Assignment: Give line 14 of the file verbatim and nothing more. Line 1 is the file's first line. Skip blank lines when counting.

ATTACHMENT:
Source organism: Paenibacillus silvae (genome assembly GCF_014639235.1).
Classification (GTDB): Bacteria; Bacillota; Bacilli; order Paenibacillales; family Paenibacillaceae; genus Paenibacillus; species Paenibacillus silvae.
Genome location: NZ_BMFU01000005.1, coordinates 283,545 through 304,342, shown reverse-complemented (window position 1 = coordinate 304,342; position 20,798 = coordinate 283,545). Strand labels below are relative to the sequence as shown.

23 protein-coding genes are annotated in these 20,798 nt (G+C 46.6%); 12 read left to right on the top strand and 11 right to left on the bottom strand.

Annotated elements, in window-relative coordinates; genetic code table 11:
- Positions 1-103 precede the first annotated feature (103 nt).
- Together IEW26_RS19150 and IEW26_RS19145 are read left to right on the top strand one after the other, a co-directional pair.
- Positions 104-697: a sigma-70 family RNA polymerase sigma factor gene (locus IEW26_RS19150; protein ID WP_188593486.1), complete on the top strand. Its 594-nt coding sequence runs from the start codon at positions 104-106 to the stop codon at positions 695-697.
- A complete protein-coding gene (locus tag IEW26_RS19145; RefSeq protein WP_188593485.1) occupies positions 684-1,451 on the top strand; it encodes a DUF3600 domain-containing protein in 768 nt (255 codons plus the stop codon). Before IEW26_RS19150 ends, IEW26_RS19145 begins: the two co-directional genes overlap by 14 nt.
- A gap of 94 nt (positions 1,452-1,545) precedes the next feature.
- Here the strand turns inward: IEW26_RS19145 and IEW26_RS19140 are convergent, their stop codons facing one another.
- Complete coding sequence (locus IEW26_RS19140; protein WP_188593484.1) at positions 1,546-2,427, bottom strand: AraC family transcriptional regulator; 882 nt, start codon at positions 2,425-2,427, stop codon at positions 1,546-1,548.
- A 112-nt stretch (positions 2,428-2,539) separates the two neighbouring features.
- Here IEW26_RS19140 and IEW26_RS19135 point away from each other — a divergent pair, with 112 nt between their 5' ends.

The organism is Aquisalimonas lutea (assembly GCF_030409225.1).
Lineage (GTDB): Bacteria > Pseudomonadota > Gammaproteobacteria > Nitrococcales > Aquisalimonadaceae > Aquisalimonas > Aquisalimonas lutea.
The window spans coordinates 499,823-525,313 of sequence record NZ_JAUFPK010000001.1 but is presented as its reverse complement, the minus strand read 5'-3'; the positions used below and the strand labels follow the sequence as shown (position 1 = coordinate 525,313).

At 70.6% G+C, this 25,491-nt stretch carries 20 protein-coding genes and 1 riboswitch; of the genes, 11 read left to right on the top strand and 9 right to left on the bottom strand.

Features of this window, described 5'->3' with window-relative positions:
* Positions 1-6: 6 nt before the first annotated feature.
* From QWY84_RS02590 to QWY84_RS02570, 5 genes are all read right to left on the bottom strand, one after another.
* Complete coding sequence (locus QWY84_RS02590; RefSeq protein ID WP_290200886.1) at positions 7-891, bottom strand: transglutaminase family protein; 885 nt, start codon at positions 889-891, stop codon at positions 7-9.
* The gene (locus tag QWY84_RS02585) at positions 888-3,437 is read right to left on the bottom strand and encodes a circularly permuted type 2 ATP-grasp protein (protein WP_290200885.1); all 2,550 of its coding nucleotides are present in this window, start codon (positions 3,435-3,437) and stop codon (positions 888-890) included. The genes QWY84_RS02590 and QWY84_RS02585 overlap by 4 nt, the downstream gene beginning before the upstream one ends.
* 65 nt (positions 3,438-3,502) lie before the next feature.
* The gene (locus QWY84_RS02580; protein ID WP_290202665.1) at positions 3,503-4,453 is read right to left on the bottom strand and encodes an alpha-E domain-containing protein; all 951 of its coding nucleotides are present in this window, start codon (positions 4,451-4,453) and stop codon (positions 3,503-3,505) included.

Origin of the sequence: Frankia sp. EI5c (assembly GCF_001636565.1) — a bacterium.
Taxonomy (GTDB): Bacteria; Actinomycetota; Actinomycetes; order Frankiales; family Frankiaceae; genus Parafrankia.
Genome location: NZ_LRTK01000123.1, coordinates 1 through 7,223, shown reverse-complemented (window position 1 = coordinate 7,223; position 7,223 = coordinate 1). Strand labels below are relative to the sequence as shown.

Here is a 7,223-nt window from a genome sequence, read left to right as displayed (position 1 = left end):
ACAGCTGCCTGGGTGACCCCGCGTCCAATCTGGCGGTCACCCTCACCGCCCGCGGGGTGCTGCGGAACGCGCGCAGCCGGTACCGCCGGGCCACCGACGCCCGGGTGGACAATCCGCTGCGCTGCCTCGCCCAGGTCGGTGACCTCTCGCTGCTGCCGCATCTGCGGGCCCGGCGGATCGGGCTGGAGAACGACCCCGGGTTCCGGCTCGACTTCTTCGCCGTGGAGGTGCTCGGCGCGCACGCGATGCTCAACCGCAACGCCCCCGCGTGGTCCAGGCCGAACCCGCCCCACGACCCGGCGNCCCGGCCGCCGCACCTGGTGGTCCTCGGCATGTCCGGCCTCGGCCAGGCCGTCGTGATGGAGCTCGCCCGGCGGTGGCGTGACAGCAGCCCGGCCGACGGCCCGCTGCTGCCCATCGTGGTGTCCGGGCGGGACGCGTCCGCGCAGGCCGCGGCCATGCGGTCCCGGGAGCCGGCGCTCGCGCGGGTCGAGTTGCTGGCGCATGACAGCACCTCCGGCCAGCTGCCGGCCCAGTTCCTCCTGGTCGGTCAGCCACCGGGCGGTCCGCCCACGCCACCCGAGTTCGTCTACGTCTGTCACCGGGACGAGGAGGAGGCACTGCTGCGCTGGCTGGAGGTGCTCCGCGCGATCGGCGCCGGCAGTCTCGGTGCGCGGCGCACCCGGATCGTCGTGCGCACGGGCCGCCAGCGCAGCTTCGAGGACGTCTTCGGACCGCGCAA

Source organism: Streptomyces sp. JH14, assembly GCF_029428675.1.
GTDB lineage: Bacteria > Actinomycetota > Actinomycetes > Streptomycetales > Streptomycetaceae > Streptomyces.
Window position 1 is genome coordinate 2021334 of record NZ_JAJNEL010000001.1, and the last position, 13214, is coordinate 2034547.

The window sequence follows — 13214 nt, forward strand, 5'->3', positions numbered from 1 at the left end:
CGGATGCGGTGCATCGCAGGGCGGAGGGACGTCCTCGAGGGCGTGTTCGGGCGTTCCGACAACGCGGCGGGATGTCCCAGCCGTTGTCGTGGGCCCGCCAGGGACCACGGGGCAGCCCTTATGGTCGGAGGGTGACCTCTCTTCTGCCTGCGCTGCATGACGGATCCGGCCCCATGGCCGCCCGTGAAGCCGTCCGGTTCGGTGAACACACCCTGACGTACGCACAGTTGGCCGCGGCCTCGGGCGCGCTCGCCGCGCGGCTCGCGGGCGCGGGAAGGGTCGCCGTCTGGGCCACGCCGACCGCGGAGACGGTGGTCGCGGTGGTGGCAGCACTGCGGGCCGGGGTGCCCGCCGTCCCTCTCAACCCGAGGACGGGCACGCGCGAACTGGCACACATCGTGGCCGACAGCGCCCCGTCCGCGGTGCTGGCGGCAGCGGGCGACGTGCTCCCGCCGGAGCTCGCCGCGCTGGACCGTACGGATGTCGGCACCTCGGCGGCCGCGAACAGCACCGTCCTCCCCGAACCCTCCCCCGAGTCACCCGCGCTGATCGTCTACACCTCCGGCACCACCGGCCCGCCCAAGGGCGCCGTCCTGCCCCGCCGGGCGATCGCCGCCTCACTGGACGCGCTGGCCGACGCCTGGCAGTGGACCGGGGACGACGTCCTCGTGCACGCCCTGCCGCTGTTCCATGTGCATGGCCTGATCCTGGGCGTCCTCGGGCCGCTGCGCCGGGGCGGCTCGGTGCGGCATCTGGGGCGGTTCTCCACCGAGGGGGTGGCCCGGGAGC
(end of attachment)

- Here IEW26_RS19140 and IEW26_RS19135 point away from each other — a divergent pair, with 112 nt between their 5' ends.